3. Play on smartphone or tablet apps together
Lots of your favorite board games exist as apps for your iOS or Android smartphone or tablet, and plenty of these have online multiplayer modes so you can play while voice or video calling.
If you search the App Store or Play Store for the best games, plenty of them come up – Settlers of Catan, Carcassonne, Ticket to Ride, 7 Wonders, Pandemic and Terraforming Mars are all available to buy and download. Lots of these have single-player modes too, if you want to play but your competitors aren't available.
Some of your favorite games might be available under different names. Words with Friends is a hugely popular version of Scrabble that you can play with friends. You can play games over hours, days or weeks as you don't need to play words straight away, so it's a nice way of staying connected to people by playing a game in the background to your life.
Sure, playing on apps doesn't have exactly the same feel as physical (or even pseudo-physical, in the case of Tabletop Simulator) board games, but lots of the apps are cheap to buy, so you won't break the bank by playing this way.
4. Online board games (paid)
There are other ways to play board games online, particularly by buying digital versions of the games, or through paid websites.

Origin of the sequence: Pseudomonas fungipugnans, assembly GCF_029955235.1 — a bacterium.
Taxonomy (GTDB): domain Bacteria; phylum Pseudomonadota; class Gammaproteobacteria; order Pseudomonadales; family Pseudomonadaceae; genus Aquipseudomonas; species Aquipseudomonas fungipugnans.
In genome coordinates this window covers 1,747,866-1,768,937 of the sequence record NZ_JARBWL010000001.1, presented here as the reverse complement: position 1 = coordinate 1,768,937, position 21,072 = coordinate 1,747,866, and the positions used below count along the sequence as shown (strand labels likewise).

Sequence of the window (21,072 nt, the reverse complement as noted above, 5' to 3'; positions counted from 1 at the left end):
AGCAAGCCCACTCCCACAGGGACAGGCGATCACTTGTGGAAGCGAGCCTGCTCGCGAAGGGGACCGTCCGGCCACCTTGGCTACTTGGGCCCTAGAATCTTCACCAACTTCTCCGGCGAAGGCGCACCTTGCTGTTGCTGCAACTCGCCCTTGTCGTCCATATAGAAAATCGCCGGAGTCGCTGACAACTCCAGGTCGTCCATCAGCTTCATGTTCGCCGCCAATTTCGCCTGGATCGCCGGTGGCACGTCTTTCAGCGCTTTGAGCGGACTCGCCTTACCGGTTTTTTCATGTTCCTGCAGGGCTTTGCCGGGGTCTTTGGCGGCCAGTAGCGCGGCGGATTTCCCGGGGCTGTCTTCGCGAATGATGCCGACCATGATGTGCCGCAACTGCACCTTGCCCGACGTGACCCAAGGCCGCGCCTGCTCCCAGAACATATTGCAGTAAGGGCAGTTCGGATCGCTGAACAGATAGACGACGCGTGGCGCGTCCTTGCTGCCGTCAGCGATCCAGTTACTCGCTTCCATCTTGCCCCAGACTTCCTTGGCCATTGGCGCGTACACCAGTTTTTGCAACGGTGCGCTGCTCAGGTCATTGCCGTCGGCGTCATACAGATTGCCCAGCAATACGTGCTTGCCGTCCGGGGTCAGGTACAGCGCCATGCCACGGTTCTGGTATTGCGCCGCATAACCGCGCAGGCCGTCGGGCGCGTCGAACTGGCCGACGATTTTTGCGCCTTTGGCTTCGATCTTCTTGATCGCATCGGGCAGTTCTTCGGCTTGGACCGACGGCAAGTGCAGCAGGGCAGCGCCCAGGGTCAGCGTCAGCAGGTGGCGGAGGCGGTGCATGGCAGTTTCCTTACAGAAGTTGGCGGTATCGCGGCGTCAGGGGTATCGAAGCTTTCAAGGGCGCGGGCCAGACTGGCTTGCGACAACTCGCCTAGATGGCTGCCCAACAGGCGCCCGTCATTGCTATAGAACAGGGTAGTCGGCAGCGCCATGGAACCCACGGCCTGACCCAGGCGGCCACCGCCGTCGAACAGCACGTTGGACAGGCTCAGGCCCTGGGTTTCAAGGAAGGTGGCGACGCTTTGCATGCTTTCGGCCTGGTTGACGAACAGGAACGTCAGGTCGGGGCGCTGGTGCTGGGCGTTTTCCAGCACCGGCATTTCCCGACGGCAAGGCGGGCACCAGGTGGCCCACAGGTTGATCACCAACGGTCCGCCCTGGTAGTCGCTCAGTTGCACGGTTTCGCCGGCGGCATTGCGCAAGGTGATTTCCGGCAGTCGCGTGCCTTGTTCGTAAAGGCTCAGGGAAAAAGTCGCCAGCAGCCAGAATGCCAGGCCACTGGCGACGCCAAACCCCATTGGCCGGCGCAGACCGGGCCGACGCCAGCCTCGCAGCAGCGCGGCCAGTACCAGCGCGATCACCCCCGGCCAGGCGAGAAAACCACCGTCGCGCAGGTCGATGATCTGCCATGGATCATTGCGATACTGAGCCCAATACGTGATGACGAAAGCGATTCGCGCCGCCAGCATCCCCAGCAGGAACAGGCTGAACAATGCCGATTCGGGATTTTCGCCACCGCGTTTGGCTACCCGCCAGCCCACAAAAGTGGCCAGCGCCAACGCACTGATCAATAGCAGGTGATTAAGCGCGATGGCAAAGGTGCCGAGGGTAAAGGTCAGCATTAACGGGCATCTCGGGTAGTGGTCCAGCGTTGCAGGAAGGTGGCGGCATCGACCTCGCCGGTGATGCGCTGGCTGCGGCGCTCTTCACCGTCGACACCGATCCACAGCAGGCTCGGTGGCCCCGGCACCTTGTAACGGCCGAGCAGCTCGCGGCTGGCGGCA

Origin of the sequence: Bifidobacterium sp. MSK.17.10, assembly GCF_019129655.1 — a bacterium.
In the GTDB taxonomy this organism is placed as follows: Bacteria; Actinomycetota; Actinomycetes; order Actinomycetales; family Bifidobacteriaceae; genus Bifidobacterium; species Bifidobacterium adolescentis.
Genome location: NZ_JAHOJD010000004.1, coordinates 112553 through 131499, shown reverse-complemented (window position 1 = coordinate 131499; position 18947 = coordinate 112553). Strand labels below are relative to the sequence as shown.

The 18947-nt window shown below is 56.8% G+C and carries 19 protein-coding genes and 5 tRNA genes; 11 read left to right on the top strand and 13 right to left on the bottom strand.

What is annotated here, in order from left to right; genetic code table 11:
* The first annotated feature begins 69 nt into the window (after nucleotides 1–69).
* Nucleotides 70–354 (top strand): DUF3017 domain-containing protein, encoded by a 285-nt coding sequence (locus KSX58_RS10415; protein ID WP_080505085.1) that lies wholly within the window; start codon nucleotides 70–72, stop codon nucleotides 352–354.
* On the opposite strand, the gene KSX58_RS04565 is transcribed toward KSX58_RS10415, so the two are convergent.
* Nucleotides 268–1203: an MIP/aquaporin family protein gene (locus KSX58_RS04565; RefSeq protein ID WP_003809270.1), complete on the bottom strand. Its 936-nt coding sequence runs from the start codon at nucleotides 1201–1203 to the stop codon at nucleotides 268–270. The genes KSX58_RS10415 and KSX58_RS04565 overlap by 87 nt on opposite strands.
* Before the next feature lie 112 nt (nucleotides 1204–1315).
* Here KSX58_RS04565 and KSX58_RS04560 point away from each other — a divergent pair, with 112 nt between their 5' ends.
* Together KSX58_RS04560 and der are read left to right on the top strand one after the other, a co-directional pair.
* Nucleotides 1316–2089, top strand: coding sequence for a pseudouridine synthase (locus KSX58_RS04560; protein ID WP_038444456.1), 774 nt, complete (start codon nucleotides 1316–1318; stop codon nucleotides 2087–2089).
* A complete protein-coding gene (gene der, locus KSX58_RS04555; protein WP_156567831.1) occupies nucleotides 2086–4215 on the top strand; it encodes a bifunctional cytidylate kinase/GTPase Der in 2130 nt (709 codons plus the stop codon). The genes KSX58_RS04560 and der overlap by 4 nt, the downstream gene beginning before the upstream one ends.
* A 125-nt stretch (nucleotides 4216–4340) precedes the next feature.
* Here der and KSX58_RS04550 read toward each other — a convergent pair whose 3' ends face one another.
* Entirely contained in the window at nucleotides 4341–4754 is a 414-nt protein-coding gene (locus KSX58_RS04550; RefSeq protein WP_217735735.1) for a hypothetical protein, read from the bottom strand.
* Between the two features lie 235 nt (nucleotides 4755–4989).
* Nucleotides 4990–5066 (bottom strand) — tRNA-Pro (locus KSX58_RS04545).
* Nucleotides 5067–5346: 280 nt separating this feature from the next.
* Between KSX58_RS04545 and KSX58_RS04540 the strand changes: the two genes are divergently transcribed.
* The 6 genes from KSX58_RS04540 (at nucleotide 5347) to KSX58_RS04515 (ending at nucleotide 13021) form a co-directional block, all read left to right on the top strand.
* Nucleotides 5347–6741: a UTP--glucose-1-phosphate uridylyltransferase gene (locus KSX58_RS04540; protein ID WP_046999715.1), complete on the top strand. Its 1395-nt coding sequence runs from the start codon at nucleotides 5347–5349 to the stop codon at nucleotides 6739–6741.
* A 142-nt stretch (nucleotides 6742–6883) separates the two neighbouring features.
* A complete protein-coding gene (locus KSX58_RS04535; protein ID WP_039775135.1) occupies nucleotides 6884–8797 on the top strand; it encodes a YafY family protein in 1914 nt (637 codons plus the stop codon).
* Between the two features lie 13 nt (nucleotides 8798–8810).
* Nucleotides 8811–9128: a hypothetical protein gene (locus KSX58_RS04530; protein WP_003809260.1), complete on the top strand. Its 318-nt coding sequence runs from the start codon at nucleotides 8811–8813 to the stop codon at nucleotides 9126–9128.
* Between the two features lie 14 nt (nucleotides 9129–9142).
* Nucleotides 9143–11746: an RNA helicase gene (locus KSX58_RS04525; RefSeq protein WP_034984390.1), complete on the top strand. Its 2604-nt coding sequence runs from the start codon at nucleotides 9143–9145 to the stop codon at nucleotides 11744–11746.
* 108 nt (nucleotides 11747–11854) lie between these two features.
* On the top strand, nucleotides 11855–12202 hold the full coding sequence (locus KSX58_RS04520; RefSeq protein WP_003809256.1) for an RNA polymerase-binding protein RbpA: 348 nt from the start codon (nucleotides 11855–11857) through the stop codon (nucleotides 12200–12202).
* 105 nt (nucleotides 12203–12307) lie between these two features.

On Steam you can find plenty of digital board games available to buy, and we'd recommend checking some out on there.
For many of the biggest board games, we'd also recommend checking out Tabletopia. It's a site where you can play plenty of the biggest games and have many on the go at once, all for a fairly affordable subscription fee.
Hasbro, which makes Monopoly, Trivial Pursuit, Risk and Scrabble has created a compilation pack of all of them, which you can see here, and it might be a great way to recreate a family games night.
5. Online board games (free)
Certain board games can be played online for free, if you search around enough, although it may not be as smooth an experience as if you paid for the privilege.
Days of Wonder, a popular board games company, has some of its collection available in digital form to play online for free, and you can find this by clicking here. The website is a little 'old-school', though, so you might find it a bit slow.
Tabletopia, mentioned above, has a few games available to play for free, and tester introductory games for some of the bigger titles out there.
Certain board game apps are free too, and we'd recommend checking out Star Realms, Uno or Catan Universe on your smartphone or tablet.
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Tom Bedford was deputy phones editor on TechRadar until late 2022, having worked his way up from staff writer. Though he specialized in phones and tablets, he also took on other tech like electric scooters, smartwatches, fitness, mobile gaming and more. He is based in London, UK and now works for the entertainment site What To Watch.
He graduated in American Literature and Creative Writing from the University of East Anglia. Prior to working on TechRadar, he freelanced in tech, gaming and entertainment, and also spent many years working as a mixologist. He also currently works in film as a screenwriter, director and producer.